“I am pleased that the C&AG recognises the pace at which the programmes have evolved as a result of the unpredictable nature of covid, and how Jersey has performed well in comparison to other jurisdictions.
Pictured: Director of Public Health Professor Peter Bradley.
He continued: “The publication also provides us with an opportunity to recognise the skills, dedication, and hard work of all the staff working in the Test and Trace and vaccination programmes. These programmes have often been acknowledged as world class, which is testament to the staff.
“Testing and vaccination has been absolutely essential in keeping both islanders and visitors safe throughout the pandemic; particularly during the peak waves of infection when vaccination worked as a defence against the virus, and test and trace ensured that the spread of infection could be kept to a minimum within the community and at our borders.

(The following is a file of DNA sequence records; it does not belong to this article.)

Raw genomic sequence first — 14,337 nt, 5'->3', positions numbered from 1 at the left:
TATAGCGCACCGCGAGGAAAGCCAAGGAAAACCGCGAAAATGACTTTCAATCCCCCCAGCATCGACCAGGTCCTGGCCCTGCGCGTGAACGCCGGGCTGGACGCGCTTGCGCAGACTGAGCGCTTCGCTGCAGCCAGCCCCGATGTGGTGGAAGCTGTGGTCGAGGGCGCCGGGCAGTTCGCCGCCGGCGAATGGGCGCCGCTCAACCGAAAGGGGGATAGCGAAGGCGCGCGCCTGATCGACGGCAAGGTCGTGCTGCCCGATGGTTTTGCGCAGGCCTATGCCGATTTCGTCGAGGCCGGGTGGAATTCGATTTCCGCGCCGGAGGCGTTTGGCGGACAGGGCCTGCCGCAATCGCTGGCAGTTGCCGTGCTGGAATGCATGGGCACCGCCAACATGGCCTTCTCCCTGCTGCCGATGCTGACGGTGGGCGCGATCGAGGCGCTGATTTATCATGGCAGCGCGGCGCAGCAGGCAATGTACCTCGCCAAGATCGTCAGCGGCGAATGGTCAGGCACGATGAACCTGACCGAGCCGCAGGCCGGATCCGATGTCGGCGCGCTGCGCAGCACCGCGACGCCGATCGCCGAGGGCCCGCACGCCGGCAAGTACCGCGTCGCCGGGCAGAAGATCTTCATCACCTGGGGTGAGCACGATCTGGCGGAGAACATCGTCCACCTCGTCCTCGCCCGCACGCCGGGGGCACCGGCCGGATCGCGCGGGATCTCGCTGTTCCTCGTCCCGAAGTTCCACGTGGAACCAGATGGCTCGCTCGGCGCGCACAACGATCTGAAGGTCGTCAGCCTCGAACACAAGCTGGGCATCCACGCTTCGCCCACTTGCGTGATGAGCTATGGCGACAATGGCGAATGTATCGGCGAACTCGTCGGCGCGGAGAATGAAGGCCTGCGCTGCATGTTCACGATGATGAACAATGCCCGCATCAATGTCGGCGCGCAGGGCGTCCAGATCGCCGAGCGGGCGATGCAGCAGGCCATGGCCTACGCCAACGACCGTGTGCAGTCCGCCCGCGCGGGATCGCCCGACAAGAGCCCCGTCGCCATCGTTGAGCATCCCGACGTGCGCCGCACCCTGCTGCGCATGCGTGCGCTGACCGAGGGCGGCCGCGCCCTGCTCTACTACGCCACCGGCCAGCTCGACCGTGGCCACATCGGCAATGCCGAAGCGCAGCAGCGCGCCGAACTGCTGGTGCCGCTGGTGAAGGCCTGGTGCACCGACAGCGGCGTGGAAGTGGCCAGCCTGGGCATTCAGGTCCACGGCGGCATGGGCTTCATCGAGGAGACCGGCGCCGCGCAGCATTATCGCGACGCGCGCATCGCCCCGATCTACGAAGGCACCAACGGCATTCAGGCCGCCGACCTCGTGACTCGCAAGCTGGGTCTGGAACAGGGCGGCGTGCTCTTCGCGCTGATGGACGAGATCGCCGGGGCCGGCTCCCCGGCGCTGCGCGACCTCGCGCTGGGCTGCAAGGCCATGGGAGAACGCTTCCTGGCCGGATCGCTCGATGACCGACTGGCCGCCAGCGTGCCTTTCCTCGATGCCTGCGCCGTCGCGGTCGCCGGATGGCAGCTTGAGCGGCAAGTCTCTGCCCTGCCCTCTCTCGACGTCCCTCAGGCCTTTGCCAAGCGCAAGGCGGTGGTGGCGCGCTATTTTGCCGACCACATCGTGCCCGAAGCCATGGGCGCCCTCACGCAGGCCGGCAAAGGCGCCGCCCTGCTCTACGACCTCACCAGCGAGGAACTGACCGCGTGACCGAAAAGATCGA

“I’d like to thank everyone who has been involved in the programmes as you continue to keep islanders safe.”
Ms Pamment's review is one of several Into the island's covid response.
Scrutiny Panels have probed a number of different areas, most recently the co-funded payroll scheme.
Last year, Constable Mike Jackson secured a £500,000 independent covid inquiry to be completed by the end of July.
The review panel will be led by Sir Derek Myers, the former Lead Commissioner for Rotherham Council. It has been tasked with providing recommendations and guidelines based on lessons learned for any future pandemic or emergency.
Meanwhile, Guernsey booted out the idea of running a £250,000 independent review, concluding that internal reviews and ones conducted by Scrutiny could be completed for less than a fifth of that cost.